“Human beings are in trouble most of the time. Those who don’t know they are in trouble are in the worst trouble.” – Eugene Peterson
In After You Believe: Why Christian Character Matters N. T. Wright states,
Jesus came to help us discover who we really are, and sometimes, as with Jesus’s first followers, it takes a while for people to figure it out, and they make mistakes as they’re doing so—but they’ll get there eventually.
I love that! As I fumble and stumble as I try to follow Jesus, I take comfort in knowing that I’ll get to where I need to be eventually…and you will too as you continue to abide in the love of God through Jesus.
“Father in Heaven! What is man without thee! What is all that he knows, vast accumulation though it be, but a chipped fragment if he knows not thee! Thee the One, who art one thing and art all! So mayest thou give to the intellect, wisdom to comprehend that one thing; to the heart, sincerity to receive this understanding; to the will purity that wills only one thing.” – Soren Kierkegaard
Here’s a quote from Susan Muto’s work “Where Lovers Meet: Inside the Interior Castle.” This work is a companion or commentary to St. Teresa of Avila’s “Interior Castle” classic on the spiritual life. Here Muto is discussing St. Teresa’s ‘vipers’ that one encounters as he or she seeks to draw near to God:
The viper’s trick is to deceive us into thinking that temporal affairs escalate in significance to the point where they almost seem the eternal. They try to deceive us into believing that worldly success will grant us at some point ultimate satisfaction. This illusion blinds us to the inherent finitude of earthbound affairs. However splendid our accomplishments may be, their outcomes pass away over time if we do not give the credit to God. The way of the vipers is to hold before our mind’s eye the esteem in which the world holds us when we exercise this kind of activism. They make us secretly relish people’s praise. Our pride-form allures us into thinking that our worthwhileness rests on the works in which we are engaged rather than in the God we serve. These clever devils also try to convince us that any kind of withdrawal to worship God in solitude is a big mistake. What will the other “worker bees” think of us if we take time to “Be still and know that I am God” (Psalm 46:10)?
I believe these comments stand on their own. For me, it is a point of reflection as I seek to live out my faith as true significance only comes from resting in God.
Prayer purifies us, reading instructs us. Both are good when both are possible. Otherwise, prayer is better than reading.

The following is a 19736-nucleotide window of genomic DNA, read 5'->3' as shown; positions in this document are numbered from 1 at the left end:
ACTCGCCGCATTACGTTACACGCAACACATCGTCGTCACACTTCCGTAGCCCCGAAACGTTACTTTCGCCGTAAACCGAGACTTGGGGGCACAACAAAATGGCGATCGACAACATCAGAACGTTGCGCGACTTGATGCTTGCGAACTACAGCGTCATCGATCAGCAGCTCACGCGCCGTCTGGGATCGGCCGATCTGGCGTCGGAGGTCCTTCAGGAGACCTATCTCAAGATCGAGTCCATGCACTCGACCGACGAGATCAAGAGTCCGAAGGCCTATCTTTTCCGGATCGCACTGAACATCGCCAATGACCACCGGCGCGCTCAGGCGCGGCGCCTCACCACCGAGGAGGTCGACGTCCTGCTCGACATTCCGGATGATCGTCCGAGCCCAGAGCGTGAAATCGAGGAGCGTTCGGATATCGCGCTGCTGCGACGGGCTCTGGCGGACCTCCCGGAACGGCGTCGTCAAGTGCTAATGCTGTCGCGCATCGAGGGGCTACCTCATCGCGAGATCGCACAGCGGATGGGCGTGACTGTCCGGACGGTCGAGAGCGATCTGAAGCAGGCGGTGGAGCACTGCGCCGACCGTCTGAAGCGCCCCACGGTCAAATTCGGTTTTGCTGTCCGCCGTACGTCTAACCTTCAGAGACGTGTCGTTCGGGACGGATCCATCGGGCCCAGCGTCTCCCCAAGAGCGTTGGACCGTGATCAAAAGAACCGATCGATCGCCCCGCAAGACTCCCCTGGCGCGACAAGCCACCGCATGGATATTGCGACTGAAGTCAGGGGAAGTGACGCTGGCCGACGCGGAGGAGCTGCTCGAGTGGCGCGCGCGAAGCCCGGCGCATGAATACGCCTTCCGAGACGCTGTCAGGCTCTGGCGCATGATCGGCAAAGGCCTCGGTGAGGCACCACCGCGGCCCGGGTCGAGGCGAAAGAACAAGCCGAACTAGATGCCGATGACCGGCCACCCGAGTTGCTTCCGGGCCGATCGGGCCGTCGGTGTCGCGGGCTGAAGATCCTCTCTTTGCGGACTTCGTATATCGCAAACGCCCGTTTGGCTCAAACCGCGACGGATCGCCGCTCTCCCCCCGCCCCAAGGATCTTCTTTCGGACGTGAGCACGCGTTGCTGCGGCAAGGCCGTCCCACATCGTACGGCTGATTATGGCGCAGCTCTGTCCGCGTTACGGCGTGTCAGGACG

If a man wants to be always in God’s company, he must pray regularly and read regularly. When we pray we talk to God; when we read, God talks to us.
All spiritual growth comes from reading and reflection. By reading we learn what we did not know; by reflection we retain what we have learned.
Read the holy scriptures confers two benefits. It trains the mind to understand them; it turns man’s attention from the follies of the world and leads him to the love of God.
Two kinds of study are called for here. We must first learn the scriptures are to be understood, and then see how to expound them with profit and in a manner worthy of them. A man must first be eager to understand what he is reading before he is fit to proclaim what he has learned.
The conscientious reader will be more concerned to carry out what he has read than merely to acquire knowledge of it. For it is a less serious fault to be ignorant of an objective than it is to fail to carry out what we do know. In ready we aim at knowing, but we must put into practice what we have learned in our course of study.
No one can understand Holy Scripture without constant reading, according to the words: Love her and she will exalt you. Embrace her and she will glorify you.
The more you devote yourself to a study of the sacred utterances, the richer will be your understanding of them, just as the more the soil is tilled, the richer the harvest.
Some people have great mental powers but cannot be bothered with reading; what reading could have taught them is devalued by their neglect. Others have a desire to know but are hampered by their slow mental processes; yet application to reading will teach them things which the clever fail to learn through laziness.
The man who is slow to grasp things but who really tries hard is rewarded; equally he who does not cultivate his God-given intellectual ability is condemned for despising his gifts and sinning by sloth.
Learning unsupported by grace may get into our ears; it never reaches the heart. It makes a great noise outside but serves no inner purpose. But when God’s grace touches our innermost minds to bring understanding, his word, which has been received by the ear, sinks deep into the heart.
I might split these out and comment on them later.